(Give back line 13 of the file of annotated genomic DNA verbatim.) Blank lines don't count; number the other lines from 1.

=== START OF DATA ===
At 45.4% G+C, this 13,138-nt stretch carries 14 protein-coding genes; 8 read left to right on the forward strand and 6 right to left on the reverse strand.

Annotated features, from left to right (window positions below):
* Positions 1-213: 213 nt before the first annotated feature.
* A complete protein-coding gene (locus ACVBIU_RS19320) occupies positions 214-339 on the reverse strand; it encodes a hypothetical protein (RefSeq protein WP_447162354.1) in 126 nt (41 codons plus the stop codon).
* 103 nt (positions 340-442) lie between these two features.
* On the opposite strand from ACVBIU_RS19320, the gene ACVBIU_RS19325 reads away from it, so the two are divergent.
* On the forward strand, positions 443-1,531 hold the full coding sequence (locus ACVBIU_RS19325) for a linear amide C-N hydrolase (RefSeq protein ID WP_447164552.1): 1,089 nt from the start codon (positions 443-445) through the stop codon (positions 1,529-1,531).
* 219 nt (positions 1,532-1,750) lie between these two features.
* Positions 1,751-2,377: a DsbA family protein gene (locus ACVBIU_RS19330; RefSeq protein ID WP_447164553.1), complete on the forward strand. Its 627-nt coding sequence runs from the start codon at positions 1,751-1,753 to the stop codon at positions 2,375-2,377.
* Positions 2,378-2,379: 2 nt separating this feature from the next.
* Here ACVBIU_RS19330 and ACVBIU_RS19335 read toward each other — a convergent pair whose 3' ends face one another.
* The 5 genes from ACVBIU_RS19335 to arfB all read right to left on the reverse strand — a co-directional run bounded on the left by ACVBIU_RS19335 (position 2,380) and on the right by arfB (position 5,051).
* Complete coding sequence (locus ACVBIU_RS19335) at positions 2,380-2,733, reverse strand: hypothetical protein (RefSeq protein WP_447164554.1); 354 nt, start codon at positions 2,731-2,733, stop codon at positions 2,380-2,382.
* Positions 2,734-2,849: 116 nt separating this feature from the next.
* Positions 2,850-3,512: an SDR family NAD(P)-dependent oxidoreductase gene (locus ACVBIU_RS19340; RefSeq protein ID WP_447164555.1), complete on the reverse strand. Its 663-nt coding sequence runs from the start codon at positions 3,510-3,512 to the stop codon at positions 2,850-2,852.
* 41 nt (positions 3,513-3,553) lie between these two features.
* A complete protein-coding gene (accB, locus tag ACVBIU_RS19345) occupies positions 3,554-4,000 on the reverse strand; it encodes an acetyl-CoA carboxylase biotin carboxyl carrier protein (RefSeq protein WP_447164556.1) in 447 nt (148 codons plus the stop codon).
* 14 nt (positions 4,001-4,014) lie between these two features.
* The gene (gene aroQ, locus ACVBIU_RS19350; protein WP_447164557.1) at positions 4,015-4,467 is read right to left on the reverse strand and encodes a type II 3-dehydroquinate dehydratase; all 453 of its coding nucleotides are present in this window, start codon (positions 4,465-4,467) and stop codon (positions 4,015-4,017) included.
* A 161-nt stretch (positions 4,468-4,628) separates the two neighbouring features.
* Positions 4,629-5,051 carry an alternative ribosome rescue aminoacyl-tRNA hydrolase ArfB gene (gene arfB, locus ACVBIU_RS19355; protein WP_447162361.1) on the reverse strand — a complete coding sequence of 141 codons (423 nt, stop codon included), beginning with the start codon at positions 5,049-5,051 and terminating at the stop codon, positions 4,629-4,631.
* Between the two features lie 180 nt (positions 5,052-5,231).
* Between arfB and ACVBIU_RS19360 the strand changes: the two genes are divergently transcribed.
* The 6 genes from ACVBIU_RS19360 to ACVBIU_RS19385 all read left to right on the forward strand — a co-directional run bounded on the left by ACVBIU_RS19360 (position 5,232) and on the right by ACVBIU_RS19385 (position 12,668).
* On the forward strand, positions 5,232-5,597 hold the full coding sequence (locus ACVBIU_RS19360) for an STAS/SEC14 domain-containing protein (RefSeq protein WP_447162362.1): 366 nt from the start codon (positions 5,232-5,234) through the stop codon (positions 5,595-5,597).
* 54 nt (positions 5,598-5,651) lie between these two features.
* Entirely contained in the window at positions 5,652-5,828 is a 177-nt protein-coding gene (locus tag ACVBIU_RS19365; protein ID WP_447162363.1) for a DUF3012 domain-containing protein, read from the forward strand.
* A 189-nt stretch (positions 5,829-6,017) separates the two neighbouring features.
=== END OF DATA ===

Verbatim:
* Complete coding sequence (locus ACVBIU_RS19335) at positions 2,380-2,733, reverse strand: hypothetical protein (RefSeq protein WP_447164554.1); 354 nt, start codon at positions 2,731-2,733, stop codon at positions 2,380-2,382.